I can’t read. I shove words into my face to soothe my collapsing chest, but my eyes skid over the lines and my mind wanders into terror. I have more grey hairs than last time I thought about it, more doctor’s appointments, more house plants, more skin tags. Less time.
Jenny wears orange, she dyes her hair orange, wears orange clothes and orange slippers and each wall of her house is painted a different shade of orange. Its warm. She has boxes of tissues just where you need them and a picture of a cat leaping into the sky pinned up in the hallway. She lives near a place called New York and as I drive out there for my appointment I remember that song.
Soon, I’ll turn the light on. Walk my slippers through the empty house to run a bath and boil the kettle. When I am clean and the sun has come up pink down the street, I will put on my brown check skirt that used to be too tight. I’ll wear a body so that my tights don’t fall down and I’ll take my time drying my hair. A combination of beautiful and robust.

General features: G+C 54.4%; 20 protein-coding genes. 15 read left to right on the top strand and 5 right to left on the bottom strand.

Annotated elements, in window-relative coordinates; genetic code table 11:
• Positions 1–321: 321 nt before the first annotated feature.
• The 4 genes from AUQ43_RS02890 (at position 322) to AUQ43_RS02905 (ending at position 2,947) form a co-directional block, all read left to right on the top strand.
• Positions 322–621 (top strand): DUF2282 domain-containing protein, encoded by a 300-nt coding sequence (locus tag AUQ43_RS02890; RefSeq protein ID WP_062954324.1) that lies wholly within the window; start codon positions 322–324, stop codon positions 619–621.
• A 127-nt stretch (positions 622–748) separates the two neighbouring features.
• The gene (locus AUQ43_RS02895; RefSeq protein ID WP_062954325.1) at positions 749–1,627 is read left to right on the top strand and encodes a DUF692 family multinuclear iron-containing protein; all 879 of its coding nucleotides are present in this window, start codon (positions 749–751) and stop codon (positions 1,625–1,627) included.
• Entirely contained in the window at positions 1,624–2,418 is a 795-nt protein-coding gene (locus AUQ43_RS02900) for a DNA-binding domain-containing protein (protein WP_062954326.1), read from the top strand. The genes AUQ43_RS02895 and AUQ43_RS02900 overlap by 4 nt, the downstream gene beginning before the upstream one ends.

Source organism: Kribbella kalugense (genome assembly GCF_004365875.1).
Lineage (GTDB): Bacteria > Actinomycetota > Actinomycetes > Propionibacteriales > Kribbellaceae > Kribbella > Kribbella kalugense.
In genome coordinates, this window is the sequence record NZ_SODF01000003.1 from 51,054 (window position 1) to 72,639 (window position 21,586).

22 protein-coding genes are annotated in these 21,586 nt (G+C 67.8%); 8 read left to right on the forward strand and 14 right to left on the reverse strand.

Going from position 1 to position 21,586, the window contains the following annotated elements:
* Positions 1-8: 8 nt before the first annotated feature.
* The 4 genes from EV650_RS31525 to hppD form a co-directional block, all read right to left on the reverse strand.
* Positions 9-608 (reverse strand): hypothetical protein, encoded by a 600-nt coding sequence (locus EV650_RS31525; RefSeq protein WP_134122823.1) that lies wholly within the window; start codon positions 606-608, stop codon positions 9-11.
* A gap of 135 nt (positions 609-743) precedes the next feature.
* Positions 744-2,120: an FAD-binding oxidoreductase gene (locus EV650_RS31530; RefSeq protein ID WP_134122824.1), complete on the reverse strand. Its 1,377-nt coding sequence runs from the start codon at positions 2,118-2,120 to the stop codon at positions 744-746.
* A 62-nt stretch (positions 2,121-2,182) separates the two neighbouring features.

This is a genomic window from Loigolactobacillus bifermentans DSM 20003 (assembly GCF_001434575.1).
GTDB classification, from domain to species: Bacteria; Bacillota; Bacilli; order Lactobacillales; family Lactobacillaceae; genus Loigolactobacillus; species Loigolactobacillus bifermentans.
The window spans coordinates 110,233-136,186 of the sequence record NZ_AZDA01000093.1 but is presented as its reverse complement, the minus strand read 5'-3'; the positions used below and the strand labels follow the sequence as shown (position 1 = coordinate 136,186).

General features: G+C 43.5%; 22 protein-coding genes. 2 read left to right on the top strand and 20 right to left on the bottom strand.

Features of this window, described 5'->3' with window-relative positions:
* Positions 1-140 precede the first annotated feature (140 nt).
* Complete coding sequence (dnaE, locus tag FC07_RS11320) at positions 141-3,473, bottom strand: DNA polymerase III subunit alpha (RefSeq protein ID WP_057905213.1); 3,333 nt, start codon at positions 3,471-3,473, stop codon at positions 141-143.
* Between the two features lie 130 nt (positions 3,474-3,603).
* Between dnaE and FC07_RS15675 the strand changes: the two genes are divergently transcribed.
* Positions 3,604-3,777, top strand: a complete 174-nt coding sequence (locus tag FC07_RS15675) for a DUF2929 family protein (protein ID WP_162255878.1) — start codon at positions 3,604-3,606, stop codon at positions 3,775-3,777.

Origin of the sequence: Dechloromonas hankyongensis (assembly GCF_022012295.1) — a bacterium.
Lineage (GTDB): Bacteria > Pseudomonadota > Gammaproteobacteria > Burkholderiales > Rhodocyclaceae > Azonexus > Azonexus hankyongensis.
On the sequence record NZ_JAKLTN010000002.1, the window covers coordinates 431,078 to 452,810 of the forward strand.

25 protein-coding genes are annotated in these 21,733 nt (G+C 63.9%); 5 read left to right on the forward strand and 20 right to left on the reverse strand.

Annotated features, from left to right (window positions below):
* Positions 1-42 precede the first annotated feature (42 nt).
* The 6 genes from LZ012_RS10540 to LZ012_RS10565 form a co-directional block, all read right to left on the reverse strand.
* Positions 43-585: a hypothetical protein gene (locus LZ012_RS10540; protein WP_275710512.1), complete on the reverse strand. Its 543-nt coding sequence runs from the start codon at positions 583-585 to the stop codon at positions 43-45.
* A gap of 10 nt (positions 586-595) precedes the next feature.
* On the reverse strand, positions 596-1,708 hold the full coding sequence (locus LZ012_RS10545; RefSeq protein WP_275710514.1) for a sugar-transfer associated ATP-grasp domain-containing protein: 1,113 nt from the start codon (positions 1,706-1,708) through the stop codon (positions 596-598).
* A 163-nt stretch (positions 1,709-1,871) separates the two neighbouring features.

When I leave the house I have two hours to kill and I’m looking for an anchor, half an hour here, a message to send, excuses to take the slow way round. I go to the library I know will be warm and eat the fruit from my bag. A woman says to her friend that on a five point scale she feels three today, and one of the librarians is asking a colleague about how to process a loan from the music library if it comes through the analogue catalogue. I wonder if Ralph ever comes in here to kill time, eat fruit, think through what he wants for his life or use the wifi.